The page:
- Museum number
Glass urn and stand, clear glass, the urn free-blown, resting on a hand formed and tooled tripod with twisted rings at top and bottom. Applied stamped lion's masks on ring at the top of each leg, and applied raspberry prunts on ring at base of each leg. Unmarked.
- Production date
Diameter: 100 millimetres
Height: 242 millimetres (stand)
Height: 302 millimetres (total)
Height: 153 millimetres (urn)
- Curator's comments
- A similar urn and stand was exhibited by Phillips and Pearce at the Paris Exhibition of 1867 and illustrated in 'The Art Journal Catalogue of the Paris Universal Exhibition of 1867', p. 67. The example illustrated is pictured on a small circular tray with ball feet and a raised plinth at the centre on which the urn stands.
Daniel Pearce (1817-1907) trained as a designer at the Somerset House science and art classes and was awarded a medal for proficiency. In about 1845 he set up a glass trade business with Dobson in St. James's Street. Dobson and Pearce became one of the most fashionable glass retailers in London, alongside Apsley Pellatt, and exhibited at the 1862 exhibition where their display included the famous Morrison Tazza, an elaborately engraved dish in the Renaissance style. Shortly after 1862, Pearce became part of Phillips and Pearce in Bond Street, designing table glass, centrepieces, chandeliers etc, executed for the most part in Stourbridge. He eventually dissolved the partnership with Phillips, working on his own and designing pieces for Webb's for the Paris 1878 Exhibition before joining Webb's in 1884.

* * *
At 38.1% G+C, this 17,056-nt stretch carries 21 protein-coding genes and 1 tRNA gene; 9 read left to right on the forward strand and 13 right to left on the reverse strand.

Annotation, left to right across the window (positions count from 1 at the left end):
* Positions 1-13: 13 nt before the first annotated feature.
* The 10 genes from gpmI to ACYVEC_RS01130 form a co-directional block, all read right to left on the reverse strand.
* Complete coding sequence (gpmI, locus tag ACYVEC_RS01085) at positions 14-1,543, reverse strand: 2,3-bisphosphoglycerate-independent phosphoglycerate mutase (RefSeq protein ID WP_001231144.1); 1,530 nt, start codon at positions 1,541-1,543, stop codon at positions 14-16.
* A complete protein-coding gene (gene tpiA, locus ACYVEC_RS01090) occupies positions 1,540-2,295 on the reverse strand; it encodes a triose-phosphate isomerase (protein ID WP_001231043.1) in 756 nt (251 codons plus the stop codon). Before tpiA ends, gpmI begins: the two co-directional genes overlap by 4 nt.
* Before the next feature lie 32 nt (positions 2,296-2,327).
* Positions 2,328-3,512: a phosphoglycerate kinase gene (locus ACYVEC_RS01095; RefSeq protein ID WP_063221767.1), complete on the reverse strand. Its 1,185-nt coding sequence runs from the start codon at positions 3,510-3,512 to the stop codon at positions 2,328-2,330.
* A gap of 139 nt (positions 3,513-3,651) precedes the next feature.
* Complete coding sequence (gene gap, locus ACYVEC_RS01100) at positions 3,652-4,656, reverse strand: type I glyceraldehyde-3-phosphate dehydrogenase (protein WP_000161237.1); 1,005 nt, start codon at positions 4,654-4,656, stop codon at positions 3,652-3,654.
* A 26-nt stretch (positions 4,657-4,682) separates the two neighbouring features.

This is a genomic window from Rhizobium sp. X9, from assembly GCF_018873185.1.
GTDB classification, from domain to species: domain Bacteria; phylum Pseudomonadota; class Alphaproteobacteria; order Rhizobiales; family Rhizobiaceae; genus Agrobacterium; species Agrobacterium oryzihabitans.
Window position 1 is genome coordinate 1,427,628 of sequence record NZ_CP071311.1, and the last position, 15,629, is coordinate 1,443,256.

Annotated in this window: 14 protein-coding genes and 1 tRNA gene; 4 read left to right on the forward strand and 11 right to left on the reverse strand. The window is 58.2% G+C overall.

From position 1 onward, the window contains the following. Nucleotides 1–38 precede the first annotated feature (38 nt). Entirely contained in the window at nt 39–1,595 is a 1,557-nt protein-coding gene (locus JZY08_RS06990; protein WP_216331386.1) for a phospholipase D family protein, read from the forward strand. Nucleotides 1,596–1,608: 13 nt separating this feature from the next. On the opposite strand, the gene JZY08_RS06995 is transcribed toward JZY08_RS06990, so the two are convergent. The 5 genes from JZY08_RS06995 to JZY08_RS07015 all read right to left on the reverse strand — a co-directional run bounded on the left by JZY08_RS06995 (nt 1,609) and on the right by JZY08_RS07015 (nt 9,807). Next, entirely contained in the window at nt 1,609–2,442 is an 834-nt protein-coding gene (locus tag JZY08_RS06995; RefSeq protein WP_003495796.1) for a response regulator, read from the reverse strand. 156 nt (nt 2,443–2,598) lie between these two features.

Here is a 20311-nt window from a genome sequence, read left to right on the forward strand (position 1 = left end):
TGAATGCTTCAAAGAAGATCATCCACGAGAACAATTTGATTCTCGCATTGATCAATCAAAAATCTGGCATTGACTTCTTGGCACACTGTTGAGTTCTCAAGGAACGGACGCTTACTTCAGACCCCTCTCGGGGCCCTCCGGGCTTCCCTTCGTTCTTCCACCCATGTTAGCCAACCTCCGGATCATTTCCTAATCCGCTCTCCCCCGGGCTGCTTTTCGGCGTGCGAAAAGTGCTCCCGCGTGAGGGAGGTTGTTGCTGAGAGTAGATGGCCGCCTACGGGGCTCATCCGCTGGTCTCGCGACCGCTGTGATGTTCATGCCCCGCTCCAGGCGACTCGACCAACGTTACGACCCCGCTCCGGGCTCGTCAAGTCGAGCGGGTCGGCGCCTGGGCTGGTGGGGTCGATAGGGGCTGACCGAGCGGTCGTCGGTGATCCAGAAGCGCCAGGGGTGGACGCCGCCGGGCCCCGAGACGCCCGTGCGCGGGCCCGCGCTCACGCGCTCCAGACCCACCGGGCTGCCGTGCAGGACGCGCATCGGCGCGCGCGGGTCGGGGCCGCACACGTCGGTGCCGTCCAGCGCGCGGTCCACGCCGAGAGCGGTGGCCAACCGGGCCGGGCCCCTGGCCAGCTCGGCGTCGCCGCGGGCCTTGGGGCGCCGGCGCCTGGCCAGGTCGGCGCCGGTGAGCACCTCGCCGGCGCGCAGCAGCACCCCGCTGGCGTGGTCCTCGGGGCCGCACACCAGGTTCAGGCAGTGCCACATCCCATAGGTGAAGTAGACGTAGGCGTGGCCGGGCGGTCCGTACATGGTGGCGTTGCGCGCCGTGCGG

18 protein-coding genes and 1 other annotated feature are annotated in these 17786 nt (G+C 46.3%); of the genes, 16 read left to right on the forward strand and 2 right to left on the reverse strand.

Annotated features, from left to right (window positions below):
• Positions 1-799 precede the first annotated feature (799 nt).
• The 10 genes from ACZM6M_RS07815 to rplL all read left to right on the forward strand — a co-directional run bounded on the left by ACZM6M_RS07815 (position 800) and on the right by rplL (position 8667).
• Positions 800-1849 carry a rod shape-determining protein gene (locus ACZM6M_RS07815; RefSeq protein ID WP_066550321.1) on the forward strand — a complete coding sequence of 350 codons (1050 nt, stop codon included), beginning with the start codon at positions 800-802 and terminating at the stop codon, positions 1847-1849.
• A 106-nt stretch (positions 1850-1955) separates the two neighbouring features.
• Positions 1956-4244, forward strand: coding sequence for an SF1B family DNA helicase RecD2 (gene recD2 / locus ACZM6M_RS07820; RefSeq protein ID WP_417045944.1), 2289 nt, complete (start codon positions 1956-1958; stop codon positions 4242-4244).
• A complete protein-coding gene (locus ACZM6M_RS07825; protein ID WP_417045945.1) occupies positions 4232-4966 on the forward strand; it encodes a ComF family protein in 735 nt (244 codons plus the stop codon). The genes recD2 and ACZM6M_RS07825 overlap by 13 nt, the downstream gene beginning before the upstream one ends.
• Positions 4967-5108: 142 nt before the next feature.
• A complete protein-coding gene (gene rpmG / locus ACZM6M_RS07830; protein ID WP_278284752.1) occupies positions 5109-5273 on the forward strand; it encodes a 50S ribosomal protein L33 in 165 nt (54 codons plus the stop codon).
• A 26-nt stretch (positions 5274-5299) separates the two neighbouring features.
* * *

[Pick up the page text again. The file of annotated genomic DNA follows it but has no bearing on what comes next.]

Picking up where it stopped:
- On display (G47/dc13)
- Acquisition date
- Britain, Europe and Prehistory
- Registration number